3. They prevent channeling, thereby preventing unfiltered water from getting into the filtrate. 

Carbon block filters have the following disadvantages:

  1. The compact structure of granules reduces the flow rate of water due to high contact time. Generally, it is not recommended for high flow rate applications. 
  2. The filter may have to be cleaned regularly to prevent organic matter from building up.
  3. Carbon filters may have to be replaced every 6 to 12 months, depending on use. 

What Contaminants does Activated Carbon Remove or Reduce?

Let’s take an in-depth look at what contaminants activated carbon filters remove or reduce in water. Activated carbon filters can remove physical, chemical, and gaseous impurities. According to the EPA in the United States (Environmental Protection Agency) and NSF International, activated carbon filters eliminate about 80 chemicals from water. They also effectively reduce 30 chemicals while moderately reducing 22 additional chemicals. The type and quality of activated carbon used have roles to play in how effective a filter is. 


Activated carbon filtration is the EPA’s recommended technology to eliminate pesticides, herbicides, and inorganic contaminants in water. The classes of water contaminants that activated carbon filters can remove and reduce are:

  • PFOS (Perfluorooctanesulfonic acid)
  • Pharmaceuticals
  • Phosphate
  • Chlorine
  • Chlorine byproducts such as VOCs, haloacetic acids, THMS, etc.
  • Chloride
  • Pesticides
  • Herbicides
  • Lithium

But, are there some contaminants that activated carbon filters cannot eliminate or reduce? Well, let’s find out. 

Contaminants Not Removed By Activated Carbon Filters

Activated carbon filters are not adequate for eliminating some toxic compounds. Here are some water contaminants that activated carbon filters cannot remove without highly-specialized materials or additional filtration.  


  • High levels of metals, iron, or copper
  • Pathogens
  • Fluoride
  • Radionuclides
  • Microorganisms/Biological contaminants
  • Asbestos & Arsenic
  • Calcium
  • Magnesium
  • High levels of hydrocarbons/petroleum distillates

Do You Need Activated Carbon Filters?

How can you decide if you need activated carbon filters or not? Well, it depends on the types of contaminants in your water and the concentration of these contaminants. One of the quickest and most reliable ways to test for water quality in your home is by using home water quality tests. They are also affordable and give results that are easy to understand. Check out these high-quality test kits and determine the contaminants in your water in just a few minutes. 

You can explore other options, such as requesting the annual water quality report for your area from your local water provider. But of course, this can only give you an idea of what contaminant might be in your water. Another option is sending a sample of your water to a laboratory for testing. Although the results are accurate, this procedure is time-consuming and more expensive. 


If your water tests positive for any of the contaminants that carbon filters can remove, then you absolutely need to get one. But the fact remains that most homes need activated carbon filters in addition to other types of filters (e.g., reverse osmosis filters). Why? Because sometimes, there could be accidental cases of toxic contaminant(s) getting into your water supply. If you already have a carbon filter installed, these uninvited visitors in your water supply cannot catch you unawares. 

What Type of Activated Carbon Filters Should You Buy?

Should you decide to get an activated carbon filter, there are two options to explore. 

  1. Point-of-entry (POE) filters
  2. Point-of-use (POU) filters

Let’s briefly expound on these.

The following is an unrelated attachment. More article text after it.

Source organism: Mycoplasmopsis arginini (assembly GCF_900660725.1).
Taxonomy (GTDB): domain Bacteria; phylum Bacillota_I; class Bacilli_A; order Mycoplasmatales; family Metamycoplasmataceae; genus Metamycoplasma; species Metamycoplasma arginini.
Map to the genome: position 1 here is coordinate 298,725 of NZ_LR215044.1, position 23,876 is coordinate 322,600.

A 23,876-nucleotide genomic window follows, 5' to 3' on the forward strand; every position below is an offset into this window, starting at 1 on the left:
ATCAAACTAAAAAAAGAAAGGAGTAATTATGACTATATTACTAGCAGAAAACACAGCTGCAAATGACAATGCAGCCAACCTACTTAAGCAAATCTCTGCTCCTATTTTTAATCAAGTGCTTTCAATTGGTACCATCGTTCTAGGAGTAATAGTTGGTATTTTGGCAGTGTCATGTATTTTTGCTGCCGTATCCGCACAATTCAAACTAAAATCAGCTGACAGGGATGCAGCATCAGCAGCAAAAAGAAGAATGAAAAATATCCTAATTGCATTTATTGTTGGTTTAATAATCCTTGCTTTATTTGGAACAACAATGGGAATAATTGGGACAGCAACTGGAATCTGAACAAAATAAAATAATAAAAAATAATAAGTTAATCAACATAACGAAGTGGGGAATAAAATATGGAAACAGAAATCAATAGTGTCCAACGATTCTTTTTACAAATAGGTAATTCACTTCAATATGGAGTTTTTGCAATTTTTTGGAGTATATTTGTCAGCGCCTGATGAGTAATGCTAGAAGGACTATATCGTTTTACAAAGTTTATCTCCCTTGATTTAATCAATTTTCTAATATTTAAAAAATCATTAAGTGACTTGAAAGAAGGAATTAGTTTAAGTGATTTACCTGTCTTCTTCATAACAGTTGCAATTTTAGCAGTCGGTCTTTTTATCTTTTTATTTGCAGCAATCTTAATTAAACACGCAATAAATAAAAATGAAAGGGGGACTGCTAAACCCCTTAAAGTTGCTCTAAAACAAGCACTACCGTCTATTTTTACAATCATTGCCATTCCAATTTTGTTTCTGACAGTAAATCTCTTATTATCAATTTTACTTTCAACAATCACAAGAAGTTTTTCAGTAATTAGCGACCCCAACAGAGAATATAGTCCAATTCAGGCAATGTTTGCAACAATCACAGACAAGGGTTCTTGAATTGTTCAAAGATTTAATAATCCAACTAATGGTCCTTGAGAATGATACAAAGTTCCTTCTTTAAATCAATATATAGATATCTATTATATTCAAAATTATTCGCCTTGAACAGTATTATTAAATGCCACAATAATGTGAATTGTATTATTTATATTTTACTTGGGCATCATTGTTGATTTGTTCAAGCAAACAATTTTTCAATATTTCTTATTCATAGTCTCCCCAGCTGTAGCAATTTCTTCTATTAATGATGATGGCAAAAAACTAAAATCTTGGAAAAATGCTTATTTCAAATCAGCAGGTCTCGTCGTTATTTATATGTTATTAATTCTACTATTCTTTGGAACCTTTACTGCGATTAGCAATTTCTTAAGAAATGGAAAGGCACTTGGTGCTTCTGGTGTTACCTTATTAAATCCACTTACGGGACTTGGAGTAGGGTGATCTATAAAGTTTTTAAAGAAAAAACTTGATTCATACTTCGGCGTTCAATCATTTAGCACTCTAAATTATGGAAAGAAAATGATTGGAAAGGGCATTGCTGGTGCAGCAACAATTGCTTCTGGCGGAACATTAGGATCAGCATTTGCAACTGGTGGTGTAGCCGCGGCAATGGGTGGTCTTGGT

1. Point-of-entry (POE) Filters

POE filters are connected to your home’s main water line. POE filters allow for water treatment before reaching other outlets in your home, such as the showers, kitchen, faucets, toilets, baths, etc. Whole-house filtration systems are the most common types of POE systems. When you connect activated carbon filters to Whole House RO water filters, the activated carbon filter can help protect your RO water filter and prolong its life-span. 

The iFilters Whole House & RO Coconut Activated Carbon Block Water Filter uses this POE technique to ensure that you have clean, great-tasting water in your home. They come in different particle retention sizes and are suitable for drinking water filtration applications. Here are some of the reasons why this whole house water filter is the best option for your home:

  1. Carbon block filters manufactured with NSF-certified, safe, Coconut shell activated carbon to reduce unpleasant taste, odor, chlorine, and other contaminants from Drinking water.
  2. The operating temperature range is 40 to 180 Degrees F and has a maximum pressure rating of 250 pounds per square inch (psi).
  3. Suitable for use in water dispensing applications where higher chlorine levels are present.
  4. Hydronix Coconut shell carbon blocks have great cost-to-performance value, have high chlorine reduction capabilities, excellent dirt holding performance, and offer exceptional value and performance over other similar filters in the market.
  5. Impressive water flow rate.

2.  Point-of-use (POU) filters

POU filters achieve somewhat similar results with POE filters, but they are usually installed to treat water at a single fixture. They are generally under the kitchen sink or in the bathroom. POU filters are less expensive than POE filters. Check out some great Coconut GAC filter options here!

Read This Before You Buy an Activated Carbon Filter

Summarily, before you buy an activated carbon filter, here are some things you should find out. 

  1. The type of activated carbon filter in the system (granular, carbon block, etc.)
  2. The specific contaminants the carbon filter removes and reduces
  3. The filter media the system uses (e.g., coconut shell carbon, wood, coal, etc.)
  4. Your home’s water quality (find out using any of the water testing options above)
  5. If you need a POE or POU filter
  6. Your budget

If you’re not sure how to go about any of the above, you can contact our experts. We are ever-ready to help!

Final Thoughts

Without a doubt, activated carbon filtration provides a solution to many water-contamination problems that many people currently face. You cannot go wrong if you choose to use this filtration technology in your home!